Leadership has never been defined based on any one experience, theory, or historical study; rather, leadership is the product of several cumulative factors from several different cultural disciplines. The education and development of a leader require a broad perspective that emphasizes leadership as both a process and a set of scientific/technical and artistic/relational skills and abilities in need of development.
History is replete with stories and examples of fearless, selfless leaders—people who have risked their lives and fought on against seemingly insurmountable odds or who have been able to motivate those around them to go beyond what they believed they were capable of accomplishing. For example, anthropology, archeology, social anthropology, political science, psychology, business, communication, and numerous other disciplines have all contributed to the foundations of leadership theory and practice. Leadership has been observed and documented for centuries: “leaders as prophets, priests, chiefs and kings served as symbols, representatives, and models for their people in the Old and New Testaments, in the Upanishads, in the Greek and Latin classics, and in the Icelandic sagas.” Initiated by necessity, leadership in practice was observed and documented by scholars of the era, and the connection between leadership practice and academic understanding of leadership began. Four thousand and three hundred years ago, in the Instruction of Ptahhotep (2300 B.C.), three qualities were attributed to the Pharaoh’s leadership. 25 In many ways, the documentation, study, synthesis, and evaluation of leadership have been a key basis of humans’ historical record.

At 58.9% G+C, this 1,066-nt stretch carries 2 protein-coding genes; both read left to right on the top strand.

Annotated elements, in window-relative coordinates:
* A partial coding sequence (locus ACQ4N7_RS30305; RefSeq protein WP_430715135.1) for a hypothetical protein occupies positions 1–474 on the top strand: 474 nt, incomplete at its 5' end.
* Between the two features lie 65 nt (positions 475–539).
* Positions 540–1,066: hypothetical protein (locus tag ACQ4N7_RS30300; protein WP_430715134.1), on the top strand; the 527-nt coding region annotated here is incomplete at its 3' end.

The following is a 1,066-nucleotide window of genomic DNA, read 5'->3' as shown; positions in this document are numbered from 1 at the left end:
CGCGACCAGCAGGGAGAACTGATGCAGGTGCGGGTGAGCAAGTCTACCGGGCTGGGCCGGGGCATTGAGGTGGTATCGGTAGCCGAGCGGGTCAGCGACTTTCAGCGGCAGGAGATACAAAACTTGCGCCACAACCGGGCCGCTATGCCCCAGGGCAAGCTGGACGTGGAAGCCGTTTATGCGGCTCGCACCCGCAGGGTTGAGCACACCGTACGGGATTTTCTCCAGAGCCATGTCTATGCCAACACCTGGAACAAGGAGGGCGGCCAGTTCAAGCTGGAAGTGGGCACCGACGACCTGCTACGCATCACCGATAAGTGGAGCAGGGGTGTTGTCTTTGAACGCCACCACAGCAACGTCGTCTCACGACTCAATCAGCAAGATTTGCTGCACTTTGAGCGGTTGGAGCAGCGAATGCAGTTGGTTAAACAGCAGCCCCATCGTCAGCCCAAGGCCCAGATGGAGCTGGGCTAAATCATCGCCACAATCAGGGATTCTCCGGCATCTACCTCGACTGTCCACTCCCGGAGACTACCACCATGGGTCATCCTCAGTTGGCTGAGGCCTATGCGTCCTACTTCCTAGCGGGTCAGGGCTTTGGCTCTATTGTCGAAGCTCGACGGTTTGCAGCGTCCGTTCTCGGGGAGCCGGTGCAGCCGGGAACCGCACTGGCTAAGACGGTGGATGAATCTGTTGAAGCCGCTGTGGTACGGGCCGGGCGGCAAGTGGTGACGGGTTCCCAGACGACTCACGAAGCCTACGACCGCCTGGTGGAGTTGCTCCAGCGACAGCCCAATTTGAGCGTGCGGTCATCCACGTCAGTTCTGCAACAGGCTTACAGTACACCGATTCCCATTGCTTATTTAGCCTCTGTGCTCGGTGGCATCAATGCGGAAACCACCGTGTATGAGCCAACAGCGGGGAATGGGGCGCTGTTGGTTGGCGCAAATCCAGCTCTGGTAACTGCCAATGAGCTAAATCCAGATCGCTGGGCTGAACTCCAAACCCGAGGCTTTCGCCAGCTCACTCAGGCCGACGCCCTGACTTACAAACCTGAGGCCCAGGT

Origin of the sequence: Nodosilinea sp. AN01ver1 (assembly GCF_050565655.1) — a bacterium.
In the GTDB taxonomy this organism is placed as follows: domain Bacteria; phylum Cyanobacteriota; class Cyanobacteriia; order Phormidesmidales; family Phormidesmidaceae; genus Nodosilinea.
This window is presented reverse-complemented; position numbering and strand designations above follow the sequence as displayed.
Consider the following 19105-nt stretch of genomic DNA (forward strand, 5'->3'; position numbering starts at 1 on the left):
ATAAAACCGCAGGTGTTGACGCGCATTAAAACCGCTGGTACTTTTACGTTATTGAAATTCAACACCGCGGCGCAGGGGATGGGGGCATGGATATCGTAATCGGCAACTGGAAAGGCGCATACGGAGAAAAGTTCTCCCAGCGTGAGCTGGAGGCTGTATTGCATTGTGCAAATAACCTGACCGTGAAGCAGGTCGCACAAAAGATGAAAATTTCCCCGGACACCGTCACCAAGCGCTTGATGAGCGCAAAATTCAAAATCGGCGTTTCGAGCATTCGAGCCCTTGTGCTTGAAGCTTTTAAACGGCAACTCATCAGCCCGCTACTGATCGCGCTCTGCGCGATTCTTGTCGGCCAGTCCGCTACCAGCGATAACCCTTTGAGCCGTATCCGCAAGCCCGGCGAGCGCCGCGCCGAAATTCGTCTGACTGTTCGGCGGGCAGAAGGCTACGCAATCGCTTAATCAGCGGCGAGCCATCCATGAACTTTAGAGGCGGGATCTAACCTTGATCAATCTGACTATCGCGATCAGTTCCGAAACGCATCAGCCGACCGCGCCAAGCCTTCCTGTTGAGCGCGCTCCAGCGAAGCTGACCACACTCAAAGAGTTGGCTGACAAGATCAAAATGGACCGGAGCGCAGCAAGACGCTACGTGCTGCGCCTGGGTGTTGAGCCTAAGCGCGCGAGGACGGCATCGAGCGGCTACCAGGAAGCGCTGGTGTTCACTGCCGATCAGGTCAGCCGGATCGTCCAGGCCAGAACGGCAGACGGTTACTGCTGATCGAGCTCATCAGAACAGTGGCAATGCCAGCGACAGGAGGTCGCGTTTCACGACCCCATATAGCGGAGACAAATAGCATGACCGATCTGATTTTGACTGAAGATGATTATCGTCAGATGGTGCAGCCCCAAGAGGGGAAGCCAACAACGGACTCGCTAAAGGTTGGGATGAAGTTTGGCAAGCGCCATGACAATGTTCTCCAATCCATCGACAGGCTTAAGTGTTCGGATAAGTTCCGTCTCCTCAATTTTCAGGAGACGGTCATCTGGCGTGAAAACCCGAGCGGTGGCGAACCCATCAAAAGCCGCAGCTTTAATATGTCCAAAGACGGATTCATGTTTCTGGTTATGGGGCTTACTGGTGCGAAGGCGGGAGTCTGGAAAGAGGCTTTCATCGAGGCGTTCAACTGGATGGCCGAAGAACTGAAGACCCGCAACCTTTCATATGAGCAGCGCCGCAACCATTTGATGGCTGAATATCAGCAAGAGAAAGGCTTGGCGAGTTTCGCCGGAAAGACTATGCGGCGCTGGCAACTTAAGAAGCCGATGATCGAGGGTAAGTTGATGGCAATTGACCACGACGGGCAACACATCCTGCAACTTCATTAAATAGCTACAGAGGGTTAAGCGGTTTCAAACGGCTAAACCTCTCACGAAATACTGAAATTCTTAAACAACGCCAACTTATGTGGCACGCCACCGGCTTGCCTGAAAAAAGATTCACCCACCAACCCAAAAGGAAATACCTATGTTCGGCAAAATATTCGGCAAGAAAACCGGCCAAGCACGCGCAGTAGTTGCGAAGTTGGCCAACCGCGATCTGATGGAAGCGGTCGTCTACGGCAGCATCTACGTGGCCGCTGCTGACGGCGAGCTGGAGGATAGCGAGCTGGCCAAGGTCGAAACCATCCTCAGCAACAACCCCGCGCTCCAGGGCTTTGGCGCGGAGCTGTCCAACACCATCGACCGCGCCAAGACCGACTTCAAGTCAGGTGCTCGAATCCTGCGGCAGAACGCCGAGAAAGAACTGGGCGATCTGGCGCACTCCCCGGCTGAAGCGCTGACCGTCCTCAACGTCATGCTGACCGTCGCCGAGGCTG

Most modern studies and research have been U.S. or “Western” based, although recently a little more effort has been devoted to international applications of leadership. This has not always been the case: In ancient times, “the subject of leadership was not limited to the classics of Western literature. It was of as much interest to Asoka and Confucius as to Plato and Aristotle.” 26 ,27 However, much of our current literature on leadership is greatly influenced by Western culture and the documentation of history through the leaders’ exploits, such as during the time of the Roman Empire